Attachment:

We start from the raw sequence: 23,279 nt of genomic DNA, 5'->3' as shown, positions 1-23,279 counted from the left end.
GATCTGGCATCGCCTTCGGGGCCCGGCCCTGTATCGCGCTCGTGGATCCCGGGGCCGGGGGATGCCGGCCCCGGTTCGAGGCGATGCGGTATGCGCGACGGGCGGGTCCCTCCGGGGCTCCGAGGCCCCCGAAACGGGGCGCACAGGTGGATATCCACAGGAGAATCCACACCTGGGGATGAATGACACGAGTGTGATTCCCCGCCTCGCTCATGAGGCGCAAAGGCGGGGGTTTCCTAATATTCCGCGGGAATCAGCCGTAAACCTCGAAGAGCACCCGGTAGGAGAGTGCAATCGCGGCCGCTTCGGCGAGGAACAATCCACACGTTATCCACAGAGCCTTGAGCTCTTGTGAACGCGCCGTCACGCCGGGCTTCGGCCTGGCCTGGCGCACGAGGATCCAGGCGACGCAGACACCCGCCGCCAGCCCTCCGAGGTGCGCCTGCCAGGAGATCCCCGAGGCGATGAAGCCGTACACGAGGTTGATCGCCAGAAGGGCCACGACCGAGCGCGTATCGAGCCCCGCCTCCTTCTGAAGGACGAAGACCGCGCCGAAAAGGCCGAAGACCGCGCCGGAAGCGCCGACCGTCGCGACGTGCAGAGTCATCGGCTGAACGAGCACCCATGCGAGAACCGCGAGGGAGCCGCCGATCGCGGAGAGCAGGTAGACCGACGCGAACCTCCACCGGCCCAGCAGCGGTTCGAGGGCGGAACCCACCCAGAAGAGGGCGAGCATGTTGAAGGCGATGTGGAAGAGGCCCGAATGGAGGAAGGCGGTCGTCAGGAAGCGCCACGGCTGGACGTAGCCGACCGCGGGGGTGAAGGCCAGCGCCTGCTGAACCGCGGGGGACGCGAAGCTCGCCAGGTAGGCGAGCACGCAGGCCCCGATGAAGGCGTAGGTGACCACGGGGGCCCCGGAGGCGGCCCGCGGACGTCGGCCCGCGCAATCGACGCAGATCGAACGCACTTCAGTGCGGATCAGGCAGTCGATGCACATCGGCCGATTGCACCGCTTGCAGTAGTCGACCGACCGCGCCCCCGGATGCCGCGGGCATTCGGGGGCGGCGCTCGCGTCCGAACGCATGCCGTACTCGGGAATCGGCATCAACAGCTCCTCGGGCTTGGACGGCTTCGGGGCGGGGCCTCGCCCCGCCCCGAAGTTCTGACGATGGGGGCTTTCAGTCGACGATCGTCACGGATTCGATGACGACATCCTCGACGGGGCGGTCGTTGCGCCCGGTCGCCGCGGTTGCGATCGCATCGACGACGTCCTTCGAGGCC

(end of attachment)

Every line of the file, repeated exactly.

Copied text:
We start from the raw sequence: 23,279 nt of genomic DNA, 5'->3' as shown, positions 1-23,279 counted from the left end.
GATCTGGCATCGCCTTCGGGGCCCGGCCCTGTATCGCGCTCGTGGATCCCGGGGCCGGGGGATGCCGGCCCCGGTTCGAGGCGATGCGGTATGCGCGACGGGCGGGTCCCTCCGGGGCTCCGAGGCCCCCGAAACGGGGCGCACAGGTGGATATCCACAGGAGAATCCACACCTGGGGATGAATGACACGAGTGTGATTCCCCGCCTCGCTCATGAGGCGCAAAGGCGGGGGTTTCCTAATATTCCGCGGGAATCAGCCGTAAACCTCGAAGAGCACCCGGTAGGAGAGTGCAATCGCGGCCGCTTCGGCGAGGAACAATCCACACGTTATCCACAGAGCCTTGAGCTCTTGTGAACGCGCCGTCACGCCGGGCTTCGGCCTGGCCTGGCGCACGAGGATCCAGGCGACGCAGACACCCGCCGCCAGCCCTCCGAGGTGCGCCTGCCAGGAGATCCCCGAGGCGATGAAGCCGTACACGAGGTTGATCGCCAGAAGGGCCACGACCGAGCGCGTATCGAGCCCCGCCTCCTTCTGAAGGACGAAGACCGCGCCGAAAAGGCCGAAGACCGCGCCGGAAGCGCCGACCGTCGCGACGTGCAGAGTCATCGGCTGAACGAGCACCCATGCGAGAACCGCGAGGGAGCCGCCGATCGCGGAGAGCAGGTAGACCGACGCGAACCTCCACCGGCCCAGCAGCGGTTCGAGGGCGGAACCCACCCAGAAGAGGGCGAGCATGTTGAAGGCGATGTGGAAGAGGCCCGAATGGAGGAAGGCGGTCGTCAGGAAGCGCCACGGCTGGACGTAGCCGACCGCGGGGGTGAAGGCCAGCGCCTGCTGAACCGCGGGGGACGCGAAGCTCGCCAGGTAGGCGAGCACGCAGGCCCCGATGAAGGCGTAGGTGACCACGGGGGCCCCGGAGGCGGCCCGCGGACGTCGGCCCGCGCAATCGACGCAGATCGAACGCACTTCAGTGCGGATCAGGCAGTCGATGCACATCGGCCGATTGCACCGCTTGCAGTAGTCGACCGACCGCGCCCCCGGATGCCGCGGGCATTCGGGGGCGGCGCTCGCGTCCGAACGCATGCCGTACTCGGGAATCGGCATCAACAGCTCCTCGGGCTTGGACGGCTTCGGGGCGGGGCCTCGCCCCGCCCCGAAGTTCTGACGATGGGGGCTTTCAGTCGACGATCGTCACGGATTCGATGACGACATCCTCGACGGGGCGGTCGTTGCGCCCGGTCGCCGCGGTTGCGATCGCATCGACGACGTCCTTCGAGGCC